Page  65 ï~~2007 THE MICHIGAN BOTANIST 65 CHANGES IN HOOSIER PRAIRIE OAK SAVANNA DURING 27 YEARS OF PRESCRIBED FIRE MANAGEMENT John A. Bacone Paul E. Rothrock Division of Nature Preserves Department of Earth and Environmental Science Indiana Department of Natural Resources Taylor University 402 West Washington Street 236 W. Reade Avenue Indianapolis, Indiana 46204 USA Upland, Indiana 46989 USA Gerould Wilhelm Thomas W. Post Conservation Design Forum Division of Nature Preserves 375 W First Street Jasper-Pulaski Fish and Wildlife Area Elmhurst, Illinois 60126 USA 5822 N. Fish and Wildlife Lane Medaryville, Indiana 47957 USA ABSTRACT Hoosier Prairie Nature Preserve, located in northwestern Indiana, protects a rare and unusually high quality example of a Midwestern (USA) oak savanna. Although many savannas in the region have been lost to agriculture, urbanization, and fire suppression, parts of the 178 hectare preserve never lost its historic community structure. A program of prescribed burning was initiated in 1978 and monitoring of two 10 x 10 m sample areas (Blocks) began in 1979. Throughout the 27 year observation period each Block retained a distinct understory composition even though subjected to similar fire regimes. At the same time, each underwent notable and individualistic changes from their original species composition (SSI = 64-69%) but continued to support a remarkably high diversity of xeric and mesic forbs. Native species richness ranged from 34-58 species per Block and as high as 16.8 species per 0.67 m2 quadrat. Additionally, according to the Floristic Assessment metrics, the species quality of contemporary Hoosier Prairie is comparable (mean C = 4.9) to that expected in regional pre-settlement oak savanna communities. KEYWORDS: savanna, fire management, succession, species composition, floristic quality INTRODUCTION In the pre-settlement Midwestern United States, oak savanna formed a transition zone between the eastern deciduous forest and tall grass prairie biomes (Nuzzo 1986). Although definitions of Midwestern oak savanna vary (Nuzzo 1986; Heikens and Robertson 1994), these savannas are generally described by their physiognomy: a community characterized by scattered, open-grown, somewhat even age trees that mostly belong to the genus Quercus (Curtis 1959). This leaves open the question of how much canopy cover may be associated with the savanna community. Curtis (1959), working in Wisconsin, suggested a range of at least one tree per acre but less than 50% canopy cover, boundaries affirmed by Anderson and Bowles (1999). In contrast, D.M. Anderson (1982), in classifying Corresponding author: Paul E. Rothrock, Randall Environmental Center, Taylor University, 236 W Reade Avenue, Upland, IN 46989-1001. Fax: 765-998-4976,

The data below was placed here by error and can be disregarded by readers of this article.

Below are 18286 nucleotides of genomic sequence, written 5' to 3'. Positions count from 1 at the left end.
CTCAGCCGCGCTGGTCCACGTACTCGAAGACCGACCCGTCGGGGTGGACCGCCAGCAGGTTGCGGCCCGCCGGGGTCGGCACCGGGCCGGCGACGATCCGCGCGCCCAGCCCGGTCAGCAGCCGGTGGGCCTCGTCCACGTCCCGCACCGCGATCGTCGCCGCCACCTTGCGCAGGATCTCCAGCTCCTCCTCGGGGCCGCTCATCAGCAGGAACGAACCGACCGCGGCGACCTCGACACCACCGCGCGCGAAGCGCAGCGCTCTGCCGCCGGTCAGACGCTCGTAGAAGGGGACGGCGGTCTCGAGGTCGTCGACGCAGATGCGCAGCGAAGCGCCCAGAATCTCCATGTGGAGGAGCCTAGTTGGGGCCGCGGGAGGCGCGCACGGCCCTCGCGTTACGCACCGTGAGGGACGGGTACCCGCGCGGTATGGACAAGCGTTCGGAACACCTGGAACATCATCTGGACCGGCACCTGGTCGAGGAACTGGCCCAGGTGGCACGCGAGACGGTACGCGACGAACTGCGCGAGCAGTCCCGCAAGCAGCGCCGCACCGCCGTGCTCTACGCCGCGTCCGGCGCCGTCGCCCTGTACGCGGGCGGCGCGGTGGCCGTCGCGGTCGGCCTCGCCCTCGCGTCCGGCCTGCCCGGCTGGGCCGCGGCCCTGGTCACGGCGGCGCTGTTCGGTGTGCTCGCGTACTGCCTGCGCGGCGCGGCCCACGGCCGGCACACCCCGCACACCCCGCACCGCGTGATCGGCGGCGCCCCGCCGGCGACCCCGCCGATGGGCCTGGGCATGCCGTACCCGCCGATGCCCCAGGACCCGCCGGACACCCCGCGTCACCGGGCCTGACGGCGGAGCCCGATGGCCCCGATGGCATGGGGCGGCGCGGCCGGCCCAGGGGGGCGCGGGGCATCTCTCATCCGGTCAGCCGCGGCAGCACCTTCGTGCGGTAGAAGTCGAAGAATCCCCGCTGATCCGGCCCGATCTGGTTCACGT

Page  66 ï~~66 THE MICHIGAN BOTANIST Vol. 46 vegetation communities for Ohio, placed more emphasis on the prairie-like nature of the savanna understory. As a result his definition of oak savanna encompasses a canopy cover from 10 to near 100 per cent (Anderson 1982). Regardless of the precise definition or range of canopy cover, the open canopy structure and prairie-like understory of Midwest savannas are a result of periodic drought and fires (Anderson and Bowles 1999). During the presettlement period and through the 19th century, the frequency of fire in Midwestern savannas was remarkably high. Guyette and Cutter (1991), for example, estimated that the fire-free interval was only 4.3 years in their study of Ozark post oak savanna. With fire suppression during the 20th century (Taylor 1990), many savannas converted into closed forest as woody cover from oak sprouts and grubs increased (Cottam 1949, Anderson and Brown 1983, Robertson and Heikens 1994) and more shade tolerant and fire intolerant species invaded (Anderson and Schwegman 1991; McClain et al. 1993). The conversion to closed woodland was particularly rapid in deep-soil savannas, a community type now completely lost from the upper Midwest region (Leach and Ross 1995). Hoosier Prairie Nature Preserve, a part of the Indiana Nature Preserve system since 1977, includes a dry-mesic sand savanna (Bacone 1977) with widely spaced black oak trees (Quercus velutina Lam.). Given its location in northwestern Indiana one would consider Hoosier Prairie to be part of the so-called prairie peninsula (Transeau 1935). Because of its proximity to Lake Michigan, it should be noted that the site was lake bottom during a portion of the post-Wisconsinan glacial period. Thus, topographic relief is minimal and the vegetational history of the site is relatively short at approximately 8000 years or less (Hartke et al. 1975). Because of this combination of factors, Hoosier Prairie may represent a particularly uncommon type of remnant oak savanna. At the time of purchase and its designation as an Indiana state nature preserve, portions of Hoosier Prairie retained a high quality prairie understory while other degraded sections had dense woody understory (Bacone 1977). Although the use of prescribed fires was an unfamiliar and even controversial management tool for nature preserves in Indiana at the time, immediate fire management was recommended (Bacone 1977). In the intervening period, a more substantial literature regarding the benefits and community dynamics in response to fire has developed. These studies have demonstrated that fire increases cover of prairie herbaceous species (e.g., Tester 1989; Abella et al. 2004) especially after a program of multiple prescribed burns (King 2000; Heikens et al. 1994). Although a 2-year burn cycle may produce the highest species richness (Tester 1989), the effects of prescribed burn are also dependent upon the season of the year and fuel load. Dornbush (2004) reported a shift from xeric toward more mesic and late flowering species when burns were limited to spring and Howe (1994, 1995) observed an increase in C3 over C4 species following cycles of mid-summer fire. In terms of fuel load, biomass accumulation between burns needs to be sufficient to achieve the anticipated reduction in sapling and shrub cover (Anderson and Brown 1986; Rebertus and Burns 1997). A thirteen year program of annual burning (White 1983), while successful in increasing the herbaceous species richness, failed to return tree density to historic savanna condition due to low mortality in individuals exceeding 25 cm dbh. In fact, once a site has lost its historic com